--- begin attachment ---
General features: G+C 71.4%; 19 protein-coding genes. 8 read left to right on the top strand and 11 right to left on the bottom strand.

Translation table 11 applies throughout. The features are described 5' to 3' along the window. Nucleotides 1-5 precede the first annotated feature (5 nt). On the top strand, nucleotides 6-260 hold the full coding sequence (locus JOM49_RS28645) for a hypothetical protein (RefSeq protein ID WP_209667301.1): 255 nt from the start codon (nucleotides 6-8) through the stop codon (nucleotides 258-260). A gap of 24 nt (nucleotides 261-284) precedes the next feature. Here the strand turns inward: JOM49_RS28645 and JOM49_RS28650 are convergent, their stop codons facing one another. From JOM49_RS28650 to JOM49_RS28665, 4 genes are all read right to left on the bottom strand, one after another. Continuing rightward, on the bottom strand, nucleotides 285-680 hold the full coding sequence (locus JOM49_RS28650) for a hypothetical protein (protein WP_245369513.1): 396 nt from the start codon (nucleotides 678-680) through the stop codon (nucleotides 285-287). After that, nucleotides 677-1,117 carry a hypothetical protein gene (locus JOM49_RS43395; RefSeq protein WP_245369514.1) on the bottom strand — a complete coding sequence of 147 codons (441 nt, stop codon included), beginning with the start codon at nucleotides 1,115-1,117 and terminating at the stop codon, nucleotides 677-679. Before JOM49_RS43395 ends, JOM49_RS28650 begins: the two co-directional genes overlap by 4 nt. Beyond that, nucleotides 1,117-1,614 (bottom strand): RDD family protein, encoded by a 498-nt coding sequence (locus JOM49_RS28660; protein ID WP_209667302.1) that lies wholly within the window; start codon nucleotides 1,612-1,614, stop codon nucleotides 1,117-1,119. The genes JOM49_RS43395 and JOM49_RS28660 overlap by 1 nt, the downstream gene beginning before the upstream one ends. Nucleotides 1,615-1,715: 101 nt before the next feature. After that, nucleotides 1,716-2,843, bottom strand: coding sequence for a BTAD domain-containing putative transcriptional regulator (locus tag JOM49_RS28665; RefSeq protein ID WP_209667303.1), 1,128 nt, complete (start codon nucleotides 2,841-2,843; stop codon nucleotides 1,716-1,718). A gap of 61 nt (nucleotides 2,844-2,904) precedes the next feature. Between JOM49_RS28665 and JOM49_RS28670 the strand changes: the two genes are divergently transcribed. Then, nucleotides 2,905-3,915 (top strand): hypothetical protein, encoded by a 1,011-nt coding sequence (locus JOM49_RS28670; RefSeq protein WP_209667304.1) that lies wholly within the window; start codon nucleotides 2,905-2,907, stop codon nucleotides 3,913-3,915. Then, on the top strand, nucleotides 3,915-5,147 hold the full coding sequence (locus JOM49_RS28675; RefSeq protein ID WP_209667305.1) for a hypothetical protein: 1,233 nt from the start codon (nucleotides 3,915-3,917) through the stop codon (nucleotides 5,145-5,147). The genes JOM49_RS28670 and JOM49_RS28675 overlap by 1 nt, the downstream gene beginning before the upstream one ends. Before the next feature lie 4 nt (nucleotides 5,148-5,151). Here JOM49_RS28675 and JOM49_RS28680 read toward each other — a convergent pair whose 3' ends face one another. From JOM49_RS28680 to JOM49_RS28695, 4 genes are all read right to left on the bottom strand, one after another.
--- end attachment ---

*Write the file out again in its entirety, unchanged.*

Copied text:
General features: G+C 71.4%; 19 protein-coding genes. 8 read left to right on the top strand and 11 right to left on the bottom strand.

Translation table 11 applies throughout. The features are described 5' to 3' along the window. Nucleotides 1-5 precede the first annotated feature (5 nt). On the top strand, nucleotides 6-260 hold the full coding sequence (locus JOM49_RS28645) for a hypothetical protein (RefSeq protein ID WP_209667301.1): 255 nt from the start codon (nucleotides 6-8) through the stop codon (nucleotides 258-260). A gap of 24 nt (nucleotides 261-284) precedes the next feature. Here the strand turns inward: JOM49_RS28645 and JOM49_RS28650 are convergent, their stop codons facing one another. From JOM49_RS28650 to JOM49_RS28665, 4 genes are all read right to left on the bottom strand, one after another. Continuing rightward, on the bottom strand, nucleotides 285-680 hold the full coding sequence (locus JOM49_RS28650) for a hypothetical protein (protein WP_245369513.1): 396 nt from the start codon (nucleotides 678-680) through the stop codon (nucleotides 285-287). After that, nucleotides 677-1,117 carry a hypothetical protein gene (locus JOM49_RS43395; RefSeq protein WP_245369514.1) on the bottom strand — a complete coding sequence of 147 codons (441 nt, stop codon included), beginning with the start codon at nucleotides 1,115-1,117 and terminating at the stop codon, nucleotides 677-679. Before JOM49_RS43395 ends, JOM49_RS28650 begins: the two co-directional genes overlap by 4 nt. Beyond that, nucleotides 1,117-1,614 (bottom strand): RDD family protein, encoded by a 498-nt coding sequence (locus JOM49_RS28660; protein ID WP_209667302.1) that lies wholly within the window; start codon nucleotides 1,612-1,614, stop codon nucleotides 1,117-1,119. The genes JOM49_RS43395 and JOM49_RS28660 overlap by 1 nt, the downstream gene beginning before the upstream one ends. Nucleotides 1,615-1,715: 101 nt before the next feature. After that, nucleotides 1,716-2,843, bottom strand: coding sequence for a BTAD domain-containing putative transcriptional regulator (locus tag JOM49_RS28665; RefSeq protein ID WP_209667303.1), 1,128 nt, complete (start codon nucleotides 2,841-2,843; stop codon nucleotides 1,716-1,718). A gap of 61 nt (nucleotides 2,844-2,904) precedes the next feature. Between JOM49_RS28665 and JOM49_RS28670 the strand changes: the two genes are divergently transcribed. Then, nucleotides 2,905-3,915 (top strand): hypothetical protein, encoded by a 1,011-nt coding sequence (locus JOM49_RS28670; RefSeq protein WP_209667304.1) that lies wholly within the window; start codon nucleotides 2,905-2,907, stop codon nucleotides 3,913-3,915. Then, on the top strand, nucleotides 3,915-5,147 hold the full coding sequence (locus JOM49_RS28675; RefSeq protein ID WP_209667305.1) for a hypothetical protein: 1,233 nt from the start codon (nucleotides 3,915-3,917) through the stop codon (nucleotides 5,145-5,147). The genes JOM49_RS28670 and JOM49_RS28675 overlap by 1 nt, the downstream gene beginning before the upstream one ends. Before the next feature lie 4 nt (nucleotides 5,148-5,151). Here JOM49_RS28675 and JOM49_RS28680 read toward each other — a convergent pair whose 3' ends face one another. From JOM49_RS28680 to JOM49_RS28695, 4 genes are all read right to left on the bottom strand, one after another.